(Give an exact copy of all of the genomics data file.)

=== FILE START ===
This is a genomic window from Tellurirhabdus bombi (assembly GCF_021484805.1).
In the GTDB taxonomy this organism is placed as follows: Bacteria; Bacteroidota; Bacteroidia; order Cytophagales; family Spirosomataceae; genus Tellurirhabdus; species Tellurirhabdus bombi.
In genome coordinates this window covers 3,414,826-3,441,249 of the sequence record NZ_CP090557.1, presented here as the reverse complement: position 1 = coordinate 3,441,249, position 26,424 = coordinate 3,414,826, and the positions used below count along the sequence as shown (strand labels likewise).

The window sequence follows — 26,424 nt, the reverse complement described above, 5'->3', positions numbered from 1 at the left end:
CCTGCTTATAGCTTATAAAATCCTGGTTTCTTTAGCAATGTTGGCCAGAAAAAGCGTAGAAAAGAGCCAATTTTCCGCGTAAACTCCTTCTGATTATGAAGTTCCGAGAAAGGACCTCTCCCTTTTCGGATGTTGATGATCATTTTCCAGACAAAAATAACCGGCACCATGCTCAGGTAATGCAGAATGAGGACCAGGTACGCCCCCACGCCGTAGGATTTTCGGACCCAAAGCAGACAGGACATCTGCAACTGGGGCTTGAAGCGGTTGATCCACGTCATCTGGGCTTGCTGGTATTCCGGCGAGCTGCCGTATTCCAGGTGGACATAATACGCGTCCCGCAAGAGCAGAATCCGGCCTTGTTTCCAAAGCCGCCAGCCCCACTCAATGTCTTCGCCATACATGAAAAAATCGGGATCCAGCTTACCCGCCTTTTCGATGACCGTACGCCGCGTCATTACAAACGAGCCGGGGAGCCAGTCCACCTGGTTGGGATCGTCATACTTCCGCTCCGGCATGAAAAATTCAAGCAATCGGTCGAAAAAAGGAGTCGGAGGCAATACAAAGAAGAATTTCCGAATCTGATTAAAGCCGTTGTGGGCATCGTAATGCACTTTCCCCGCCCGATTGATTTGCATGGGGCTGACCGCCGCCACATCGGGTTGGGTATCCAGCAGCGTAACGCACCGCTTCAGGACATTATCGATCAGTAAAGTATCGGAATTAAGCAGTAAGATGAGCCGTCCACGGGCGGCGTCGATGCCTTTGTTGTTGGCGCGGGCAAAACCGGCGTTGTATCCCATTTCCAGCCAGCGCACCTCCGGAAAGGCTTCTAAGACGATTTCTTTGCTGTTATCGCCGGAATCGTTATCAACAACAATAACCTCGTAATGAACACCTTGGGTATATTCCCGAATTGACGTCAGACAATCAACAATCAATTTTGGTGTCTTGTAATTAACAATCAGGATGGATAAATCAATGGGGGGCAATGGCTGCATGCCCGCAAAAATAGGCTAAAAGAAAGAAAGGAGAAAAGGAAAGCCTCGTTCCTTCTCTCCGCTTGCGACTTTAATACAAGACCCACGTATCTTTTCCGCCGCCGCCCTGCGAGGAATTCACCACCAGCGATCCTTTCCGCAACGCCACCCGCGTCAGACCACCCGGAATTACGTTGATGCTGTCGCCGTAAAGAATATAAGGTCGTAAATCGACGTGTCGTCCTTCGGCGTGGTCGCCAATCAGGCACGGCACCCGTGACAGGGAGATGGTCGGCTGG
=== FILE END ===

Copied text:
This is a genomic window from Tellurirhabdus bombi (assembly GCF_021484805.1).
In the GTDB taxonomy this organism is placed as follows: Bacteria; Bacteroidota; Bacteroidia; order Cytophagales; family Spirosomataceae; genus Tellurirhabdus; species Tellurirhabdus bombi.
In genome coordinates this window covers 3,414,826-3,441,249 of the sequence record NZ_CP090557.1, presented here as the reverse complement: position 1 = coordinate 3,441,249, position 26,424 = coordinate 3,414,826, and the positions used below count along the sequence as shown (strand labels likewise).

The window sequence follows — 26,424 nt, the reverse complement described above, 5'->3', positions numbered from 1 at the left end:
CCTGCTTATAGCTTATAAAATCCTGGTTTCTTTAGCAATGTTGGCCAGAAAAAGCGTAGAAAAGAGCCAATTTTCCGCGTAAACTCCTTCTGATTATGAAGTTCCGAGAAAGGACCTCTCCCTTTTCGGATGTTGATGATCATTTTCCAGACAAAAATAACCGGCACCATGCTCAGGTAATGCAGAATGAGGACCAGGTACGCCCCCACGCCGTAGGATTTTCGGACCCAAAGCAGACAGGACATCTGCAACTGGGGCTTGAAGCGGTTGATCCACGTCATCTGGGCTTGCTGGTATTCCGGCGAGCTGCCGTATTCCAGGTGGACATAATACGCGTCCCGCAAGAGCAGAATCCGGCCTTGTTTCCAAAGCCGCCAGCCCCACTCAATGTCTTCGCCATACATGAAAAAATCGGGATCCAGCTTACCCGCCTTTTCGATGACCGTACGCCGCGTCATTACAAACGAGCCGGGGAGCCAGTCCACCTGGTTGGGATCGTCATACTTCCGCTCCGGCATGAAAAATTCAAGCAATCGGTCGAAAAAAGGAGTCGGAGGCAATACAAAGAAGAATTTCCGAATCTGATTAAAGCCGTTGTGGGCATCGTAATGCACTTTCCCCGCCCGATTGATTTGCATGGGGCTGACCGCCGCCACATCGGGTTGGGTATCCAGCAGCGTAACGCACCGCTTCAGGACATTATCGATCAGTAAAGTATCGGAATTAAGCAGTAAGATGAGCCGTCCACGGGCGGCGTCGATGCCTTTGTTGTTGGCGCGGGCAAAACCGGCGTTGTATCCCATTTCCAGCCAGCGCACCTCCGGAAAGGCTTCTAAGACGATTTCTTTGCTGTTATCGCCGGAATCGTTATCAACAACAATAACCTCGTAATGAACACCTTGGGTATATTCCCGAATTGACGTCAGACAATCAACAATCAATTTTGGTGTCTTGTAATTAACAATCAGGATGGATAAATCAATGGGGGGCAATGGCTGCATGCCCGCAAAAATAGGCTAAAAGAAAGAAAGGAGAAAAGGAAAGCCTCGTTCCTTCTCTCCGCTTGCGACTTTAATACAAGACCCACGTATCTTTTCCGCCGCCGCCCTGCGAGGAATTCACCACCAGCGATCCTTTCCGCAACGCCACCCGCGTCAGACCACCCGGAATTACGTTGATGCTGTCGCCGTAAAGAATATAAGGTCGTAAATCGACGTGTCGTCCTTCGGCGTGGTCGCCAATCAGGCACGGCACCCGTGACAGGGAGATGGTCGGCTGG